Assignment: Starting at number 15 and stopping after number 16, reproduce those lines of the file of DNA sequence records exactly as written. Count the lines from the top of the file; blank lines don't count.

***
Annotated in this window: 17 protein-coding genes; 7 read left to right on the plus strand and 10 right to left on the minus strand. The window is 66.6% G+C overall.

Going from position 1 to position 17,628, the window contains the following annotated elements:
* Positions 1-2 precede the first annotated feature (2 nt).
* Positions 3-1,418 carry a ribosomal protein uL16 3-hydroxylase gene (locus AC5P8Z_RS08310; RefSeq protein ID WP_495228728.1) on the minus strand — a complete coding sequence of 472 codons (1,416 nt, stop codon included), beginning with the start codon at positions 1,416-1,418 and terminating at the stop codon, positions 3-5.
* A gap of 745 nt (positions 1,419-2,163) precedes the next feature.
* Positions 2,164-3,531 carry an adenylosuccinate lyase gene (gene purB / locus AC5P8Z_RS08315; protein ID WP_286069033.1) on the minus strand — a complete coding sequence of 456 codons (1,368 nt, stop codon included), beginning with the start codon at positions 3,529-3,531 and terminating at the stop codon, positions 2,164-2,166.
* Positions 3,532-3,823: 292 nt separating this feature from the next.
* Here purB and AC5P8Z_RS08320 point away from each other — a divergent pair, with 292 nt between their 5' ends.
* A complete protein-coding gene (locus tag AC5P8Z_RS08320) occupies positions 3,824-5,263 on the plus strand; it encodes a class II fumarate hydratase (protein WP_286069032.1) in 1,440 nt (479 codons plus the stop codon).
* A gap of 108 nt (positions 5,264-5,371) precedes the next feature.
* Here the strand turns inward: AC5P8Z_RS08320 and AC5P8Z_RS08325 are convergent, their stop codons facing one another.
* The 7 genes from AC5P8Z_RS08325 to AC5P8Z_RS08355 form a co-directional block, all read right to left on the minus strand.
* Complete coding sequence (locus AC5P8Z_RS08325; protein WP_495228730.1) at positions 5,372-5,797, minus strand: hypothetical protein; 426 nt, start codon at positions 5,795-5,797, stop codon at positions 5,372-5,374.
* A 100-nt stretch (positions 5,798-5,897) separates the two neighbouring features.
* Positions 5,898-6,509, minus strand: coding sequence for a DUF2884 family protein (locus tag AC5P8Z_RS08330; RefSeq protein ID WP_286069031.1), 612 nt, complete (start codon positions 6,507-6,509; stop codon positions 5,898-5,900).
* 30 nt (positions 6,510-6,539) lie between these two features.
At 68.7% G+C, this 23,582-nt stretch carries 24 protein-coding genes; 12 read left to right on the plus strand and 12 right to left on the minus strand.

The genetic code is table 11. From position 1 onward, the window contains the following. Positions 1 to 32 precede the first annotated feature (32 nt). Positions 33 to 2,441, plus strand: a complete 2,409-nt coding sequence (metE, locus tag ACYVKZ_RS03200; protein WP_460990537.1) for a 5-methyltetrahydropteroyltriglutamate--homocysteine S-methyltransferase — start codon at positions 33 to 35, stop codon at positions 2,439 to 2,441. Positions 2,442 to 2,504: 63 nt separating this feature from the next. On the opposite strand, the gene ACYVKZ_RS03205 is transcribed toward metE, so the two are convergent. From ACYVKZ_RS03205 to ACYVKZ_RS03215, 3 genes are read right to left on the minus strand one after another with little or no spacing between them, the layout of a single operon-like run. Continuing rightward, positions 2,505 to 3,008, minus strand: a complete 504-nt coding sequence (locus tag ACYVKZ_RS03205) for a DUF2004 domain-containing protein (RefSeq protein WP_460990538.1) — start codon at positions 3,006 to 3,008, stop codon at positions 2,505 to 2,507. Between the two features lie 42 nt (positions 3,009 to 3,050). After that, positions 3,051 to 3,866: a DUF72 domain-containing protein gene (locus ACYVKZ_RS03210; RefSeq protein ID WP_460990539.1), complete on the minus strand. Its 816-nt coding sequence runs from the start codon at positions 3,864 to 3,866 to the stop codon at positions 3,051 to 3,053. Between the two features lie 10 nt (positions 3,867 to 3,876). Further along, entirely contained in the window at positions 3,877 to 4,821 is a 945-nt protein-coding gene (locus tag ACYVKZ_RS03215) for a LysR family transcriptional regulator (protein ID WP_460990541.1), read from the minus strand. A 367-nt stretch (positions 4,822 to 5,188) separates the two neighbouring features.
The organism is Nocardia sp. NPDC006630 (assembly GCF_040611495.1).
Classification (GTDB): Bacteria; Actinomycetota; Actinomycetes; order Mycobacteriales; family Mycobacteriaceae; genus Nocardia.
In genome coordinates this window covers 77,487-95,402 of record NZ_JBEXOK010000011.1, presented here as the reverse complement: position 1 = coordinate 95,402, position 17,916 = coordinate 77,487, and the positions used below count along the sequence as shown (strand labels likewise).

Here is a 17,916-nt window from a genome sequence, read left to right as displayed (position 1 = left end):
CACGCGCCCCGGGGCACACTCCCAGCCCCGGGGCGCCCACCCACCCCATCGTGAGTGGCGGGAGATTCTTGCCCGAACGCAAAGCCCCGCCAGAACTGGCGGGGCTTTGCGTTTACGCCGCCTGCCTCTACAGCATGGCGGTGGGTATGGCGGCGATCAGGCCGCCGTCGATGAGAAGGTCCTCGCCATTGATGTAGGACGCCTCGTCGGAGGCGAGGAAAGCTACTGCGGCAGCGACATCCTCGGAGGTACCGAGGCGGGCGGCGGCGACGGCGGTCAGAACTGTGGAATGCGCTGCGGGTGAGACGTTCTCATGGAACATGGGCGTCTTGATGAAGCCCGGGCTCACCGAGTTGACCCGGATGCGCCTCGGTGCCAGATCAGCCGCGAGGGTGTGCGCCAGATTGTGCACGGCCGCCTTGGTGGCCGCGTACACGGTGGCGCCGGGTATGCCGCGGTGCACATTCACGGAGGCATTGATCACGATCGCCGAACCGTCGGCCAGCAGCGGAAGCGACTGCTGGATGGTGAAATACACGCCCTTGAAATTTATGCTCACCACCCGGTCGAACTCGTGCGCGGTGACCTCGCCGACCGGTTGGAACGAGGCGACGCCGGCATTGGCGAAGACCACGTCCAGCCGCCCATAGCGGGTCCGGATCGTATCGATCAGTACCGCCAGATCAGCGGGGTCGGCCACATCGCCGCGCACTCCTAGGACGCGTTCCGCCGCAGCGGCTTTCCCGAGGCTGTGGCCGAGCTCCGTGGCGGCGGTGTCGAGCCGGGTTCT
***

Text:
* Positions 5,898-6,509, minus strand: coding sequence for a DUF2884 family protein (locus tag AC5P8Z_RS08330; RefSeq protein ID WP_286069031.1), 612 nt, complete (start codon positions 6,507-6,509; stop codon positions 5,898-5,900).
* 30 nt (positions 6,510-6,539) lie between these two features.